I am going camping. Yep, I’ve committed.
And not long after I did, I felt a surge of panic. I’d have to go into a spider-infested shower stall every day to awkwardly shave without a mirror. Other women would complain I’m taking too long. My skin would be terrible. I’d be avoiding peoples' cameras. I’d dread waking up every morning to do it all again.
I can’t do this. This won’t be a vacation.
The feeling hasn’t stopped with time. I’ve been getting waves of doubt and worry intermittently since. I’ve tried to distract myself by buying some cute new swimsuits, and reminding myself that I have a right to feel good about myself as I am and no one should be able to prevent me. Not the people I’ll be camping with, not the impatient women in the campsite washroom, or me when I look at photos of myself. I’ve told myself my self esteem and my skills at hair removal have changed a lot since the last time I went camping. Thanks to my medication, the severity of my hirsutism and acne have improved, and I'm more comfortable with stubble than I ever was before. Even my family has changed in that time. And I’ve been to this campsite before, so I know exactly what to expect of the facilities.
So between moments of alarm, I’m working on mentally preparing myself. How do I know I’ll be mocked this time for being so adamant about showering every morning? What if I shaved over one of the sinks of the campsite bathroom where I’d have a mirror, so everyone could see exactly what I'm doing and why it takes so long in the shower? How can I be sure I couldn’t endure the curious looks? Heck, my morning ablutions could turn into my own personal educational demonstration on what so many women have to go through in secret.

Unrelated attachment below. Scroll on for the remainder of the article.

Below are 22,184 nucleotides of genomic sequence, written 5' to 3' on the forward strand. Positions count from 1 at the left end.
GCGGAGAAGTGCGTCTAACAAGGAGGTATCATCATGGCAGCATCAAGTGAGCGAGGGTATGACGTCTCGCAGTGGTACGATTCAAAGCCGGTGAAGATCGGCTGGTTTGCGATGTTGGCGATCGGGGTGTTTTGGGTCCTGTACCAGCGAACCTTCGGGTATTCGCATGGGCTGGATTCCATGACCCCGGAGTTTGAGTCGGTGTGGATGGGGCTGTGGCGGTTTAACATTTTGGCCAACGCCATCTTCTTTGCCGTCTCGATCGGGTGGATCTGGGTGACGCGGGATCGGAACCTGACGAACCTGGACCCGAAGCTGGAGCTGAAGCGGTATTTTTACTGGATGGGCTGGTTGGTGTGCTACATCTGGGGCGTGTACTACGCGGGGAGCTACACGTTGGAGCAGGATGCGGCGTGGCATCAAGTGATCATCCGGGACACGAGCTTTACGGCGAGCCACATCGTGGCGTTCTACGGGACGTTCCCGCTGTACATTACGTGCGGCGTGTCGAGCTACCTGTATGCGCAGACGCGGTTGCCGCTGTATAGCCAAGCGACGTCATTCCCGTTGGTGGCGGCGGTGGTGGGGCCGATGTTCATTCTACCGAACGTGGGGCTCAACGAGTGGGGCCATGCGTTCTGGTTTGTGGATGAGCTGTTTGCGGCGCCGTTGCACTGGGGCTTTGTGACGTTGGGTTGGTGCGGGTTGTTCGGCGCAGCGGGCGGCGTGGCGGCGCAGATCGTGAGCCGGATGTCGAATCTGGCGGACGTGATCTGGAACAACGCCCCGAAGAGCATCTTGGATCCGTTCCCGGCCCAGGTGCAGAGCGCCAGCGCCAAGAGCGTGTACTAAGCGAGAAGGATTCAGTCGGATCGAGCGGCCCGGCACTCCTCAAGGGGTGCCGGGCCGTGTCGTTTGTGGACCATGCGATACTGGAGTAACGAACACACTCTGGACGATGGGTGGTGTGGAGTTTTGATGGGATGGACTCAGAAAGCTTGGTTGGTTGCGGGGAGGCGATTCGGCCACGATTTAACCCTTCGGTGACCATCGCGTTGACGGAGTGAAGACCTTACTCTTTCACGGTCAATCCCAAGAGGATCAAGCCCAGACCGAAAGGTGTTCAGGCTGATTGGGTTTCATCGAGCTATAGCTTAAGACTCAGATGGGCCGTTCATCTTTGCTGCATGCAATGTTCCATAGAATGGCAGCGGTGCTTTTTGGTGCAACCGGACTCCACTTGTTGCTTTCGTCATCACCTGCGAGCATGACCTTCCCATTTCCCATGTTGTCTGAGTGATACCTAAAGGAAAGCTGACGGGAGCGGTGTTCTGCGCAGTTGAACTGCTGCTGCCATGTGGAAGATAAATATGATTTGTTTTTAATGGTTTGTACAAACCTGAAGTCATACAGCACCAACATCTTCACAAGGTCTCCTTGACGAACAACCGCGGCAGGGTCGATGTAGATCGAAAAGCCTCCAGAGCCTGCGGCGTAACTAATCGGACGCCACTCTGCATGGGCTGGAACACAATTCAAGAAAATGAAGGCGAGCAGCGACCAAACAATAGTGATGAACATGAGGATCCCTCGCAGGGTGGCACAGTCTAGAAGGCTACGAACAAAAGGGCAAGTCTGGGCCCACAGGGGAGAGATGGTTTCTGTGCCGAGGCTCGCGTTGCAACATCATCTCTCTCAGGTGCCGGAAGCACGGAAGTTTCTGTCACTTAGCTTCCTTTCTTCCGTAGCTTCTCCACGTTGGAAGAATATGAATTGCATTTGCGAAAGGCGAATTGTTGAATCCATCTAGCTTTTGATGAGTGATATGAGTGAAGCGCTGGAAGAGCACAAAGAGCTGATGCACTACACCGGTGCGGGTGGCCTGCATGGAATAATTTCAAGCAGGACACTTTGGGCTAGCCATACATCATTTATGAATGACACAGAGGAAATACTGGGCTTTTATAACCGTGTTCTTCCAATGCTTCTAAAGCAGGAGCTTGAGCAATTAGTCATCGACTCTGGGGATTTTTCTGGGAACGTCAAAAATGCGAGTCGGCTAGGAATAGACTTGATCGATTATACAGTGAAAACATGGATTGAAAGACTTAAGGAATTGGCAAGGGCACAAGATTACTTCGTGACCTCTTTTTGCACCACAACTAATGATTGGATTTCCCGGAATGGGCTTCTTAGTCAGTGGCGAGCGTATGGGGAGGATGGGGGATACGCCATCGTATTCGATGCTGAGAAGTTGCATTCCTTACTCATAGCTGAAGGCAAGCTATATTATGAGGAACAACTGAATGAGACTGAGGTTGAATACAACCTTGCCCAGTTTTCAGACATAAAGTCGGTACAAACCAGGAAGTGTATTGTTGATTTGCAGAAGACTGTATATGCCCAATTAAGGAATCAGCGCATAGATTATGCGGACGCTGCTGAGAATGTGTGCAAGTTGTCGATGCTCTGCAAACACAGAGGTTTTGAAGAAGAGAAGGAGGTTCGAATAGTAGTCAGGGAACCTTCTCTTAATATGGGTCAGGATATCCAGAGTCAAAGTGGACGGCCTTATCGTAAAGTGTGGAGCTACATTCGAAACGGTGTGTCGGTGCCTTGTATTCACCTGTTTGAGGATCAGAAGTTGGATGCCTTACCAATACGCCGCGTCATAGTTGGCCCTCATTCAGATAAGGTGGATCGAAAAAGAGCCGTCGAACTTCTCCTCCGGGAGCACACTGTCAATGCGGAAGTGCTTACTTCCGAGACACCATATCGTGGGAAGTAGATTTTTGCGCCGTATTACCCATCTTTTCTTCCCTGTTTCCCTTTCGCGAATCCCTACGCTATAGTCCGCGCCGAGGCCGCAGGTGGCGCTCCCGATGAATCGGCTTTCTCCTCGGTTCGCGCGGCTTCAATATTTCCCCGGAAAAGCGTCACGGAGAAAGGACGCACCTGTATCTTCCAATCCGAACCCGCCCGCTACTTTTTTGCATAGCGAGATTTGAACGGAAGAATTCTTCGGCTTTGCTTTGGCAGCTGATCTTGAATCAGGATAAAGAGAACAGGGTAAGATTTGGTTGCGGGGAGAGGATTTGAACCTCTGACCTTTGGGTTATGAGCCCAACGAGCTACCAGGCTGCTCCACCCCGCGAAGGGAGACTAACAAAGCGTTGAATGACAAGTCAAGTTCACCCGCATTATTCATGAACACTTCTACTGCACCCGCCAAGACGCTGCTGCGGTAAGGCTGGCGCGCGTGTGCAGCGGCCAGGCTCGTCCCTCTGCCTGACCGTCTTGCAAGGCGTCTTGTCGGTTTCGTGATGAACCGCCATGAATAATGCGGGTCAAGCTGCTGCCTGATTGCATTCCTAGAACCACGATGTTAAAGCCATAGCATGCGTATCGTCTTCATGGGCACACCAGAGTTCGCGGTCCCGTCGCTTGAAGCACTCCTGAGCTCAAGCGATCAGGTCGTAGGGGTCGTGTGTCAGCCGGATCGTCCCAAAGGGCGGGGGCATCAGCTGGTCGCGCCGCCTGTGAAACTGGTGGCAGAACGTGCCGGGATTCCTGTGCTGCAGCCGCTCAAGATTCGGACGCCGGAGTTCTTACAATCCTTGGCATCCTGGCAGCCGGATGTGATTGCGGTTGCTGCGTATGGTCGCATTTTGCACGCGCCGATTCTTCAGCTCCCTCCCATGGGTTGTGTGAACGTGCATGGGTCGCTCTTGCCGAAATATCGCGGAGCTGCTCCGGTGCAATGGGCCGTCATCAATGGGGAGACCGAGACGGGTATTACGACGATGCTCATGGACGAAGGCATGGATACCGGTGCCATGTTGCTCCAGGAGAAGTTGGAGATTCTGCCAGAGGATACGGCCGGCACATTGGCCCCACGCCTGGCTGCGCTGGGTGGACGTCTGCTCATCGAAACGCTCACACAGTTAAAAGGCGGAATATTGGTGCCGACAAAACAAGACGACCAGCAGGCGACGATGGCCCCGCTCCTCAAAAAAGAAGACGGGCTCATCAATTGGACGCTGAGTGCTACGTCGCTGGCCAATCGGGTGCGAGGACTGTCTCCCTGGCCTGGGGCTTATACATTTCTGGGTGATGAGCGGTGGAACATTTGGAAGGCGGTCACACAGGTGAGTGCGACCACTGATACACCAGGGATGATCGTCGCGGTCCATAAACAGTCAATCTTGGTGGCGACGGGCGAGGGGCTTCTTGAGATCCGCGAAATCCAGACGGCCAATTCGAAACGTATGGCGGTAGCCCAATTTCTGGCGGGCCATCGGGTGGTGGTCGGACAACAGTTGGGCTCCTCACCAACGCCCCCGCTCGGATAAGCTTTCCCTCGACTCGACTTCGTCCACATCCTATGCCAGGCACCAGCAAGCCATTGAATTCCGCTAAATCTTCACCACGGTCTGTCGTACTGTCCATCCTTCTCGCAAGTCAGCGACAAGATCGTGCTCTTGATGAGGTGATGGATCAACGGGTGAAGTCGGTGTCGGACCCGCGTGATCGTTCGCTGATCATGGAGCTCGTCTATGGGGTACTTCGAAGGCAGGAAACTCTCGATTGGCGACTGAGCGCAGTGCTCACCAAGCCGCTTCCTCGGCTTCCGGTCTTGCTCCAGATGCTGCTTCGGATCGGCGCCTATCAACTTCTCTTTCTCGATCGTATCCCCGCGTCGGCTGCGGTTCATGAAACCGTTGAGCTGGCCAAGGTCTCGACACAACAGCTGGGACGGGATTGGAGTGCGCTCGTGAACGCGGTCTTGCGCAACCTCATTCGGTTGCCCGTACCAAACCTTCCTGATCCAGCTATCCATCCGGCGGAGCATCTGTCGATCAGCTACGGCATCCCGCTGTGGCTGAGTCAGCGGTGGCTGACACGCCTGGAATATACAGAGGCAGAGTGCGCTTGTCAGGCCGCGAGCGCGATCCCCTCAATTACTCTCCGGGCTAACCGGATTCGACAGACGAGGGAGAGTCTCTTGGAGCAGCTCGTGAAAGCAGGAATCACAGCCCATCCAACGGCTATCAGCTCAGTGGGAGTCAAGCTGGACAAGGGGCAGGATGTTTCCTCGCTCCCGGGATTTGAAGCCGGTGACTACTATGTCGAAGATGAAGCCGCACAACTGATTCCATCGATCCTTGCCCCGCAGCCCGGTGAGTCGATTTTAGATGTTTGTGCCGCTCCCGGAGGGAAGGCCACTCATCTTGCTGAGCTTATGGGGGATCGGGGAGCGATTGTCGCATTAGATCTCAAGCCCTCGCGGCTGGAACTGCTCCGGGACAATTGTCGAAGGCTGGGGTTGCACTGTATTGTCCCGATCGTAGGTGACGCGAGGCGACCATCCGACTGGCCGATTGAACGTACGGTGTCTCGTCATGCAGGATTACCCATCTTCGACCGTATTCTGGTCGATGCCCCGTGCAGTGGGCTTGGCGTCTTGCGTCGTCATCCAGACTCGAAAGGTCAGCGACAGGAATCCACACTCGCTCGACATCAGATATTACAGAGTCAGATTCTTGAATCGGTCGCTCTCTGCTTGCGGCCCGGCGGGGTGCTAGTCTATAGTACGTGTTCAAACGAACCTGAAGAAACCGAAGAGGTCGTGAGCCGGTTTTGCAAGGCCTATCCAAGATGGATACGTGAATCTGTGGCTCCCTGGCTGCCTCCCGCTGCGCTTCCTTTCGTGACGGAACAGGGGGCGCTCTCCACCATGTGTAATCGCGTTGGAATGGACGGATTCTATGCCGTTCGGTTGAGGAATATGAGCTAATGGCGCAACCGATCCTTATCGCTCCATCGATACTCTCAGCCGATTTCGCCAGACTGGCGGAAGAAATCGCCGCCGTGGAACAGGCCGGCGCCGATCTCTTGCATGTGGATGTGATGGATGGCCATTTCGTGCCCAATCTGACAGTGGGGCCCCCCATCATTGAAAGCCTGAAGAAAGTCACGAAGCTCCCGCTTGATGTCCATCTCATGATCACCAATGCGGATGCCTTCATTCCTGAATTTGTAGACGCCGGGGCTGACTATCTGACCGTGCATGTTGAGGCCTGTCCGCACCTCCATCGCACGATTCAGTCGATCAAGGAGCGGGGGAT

But I don’t think I should be using all my prep-work to obsess about my hirsutism. That’s not what a holiday is for. I’m supposed to be looking forward to the things I’ll see and do. It’s been so long since I’ve eaten at a campfire, talking and laughing with the smell of woodsmoke in my nostrils. I can only distantly remember the morning fog clinging to the lake and the mug of instant Swiss Mocha coffee mix to stave off the cold. I used to love clinging to a biscuit dragged behind a motorboat until my arms got tired and I would fly off into the freezing lake. And I’ve totally forgotten what it’s like to be cut off from technology and work and responsibilities, and just lie on a beach and read.
I have to think about why I felt the urge to go in the first place. This is supposed to be fun. I must refuse to let hirsutism get in the way of that. If I refuse hard enough, maybe it will be so.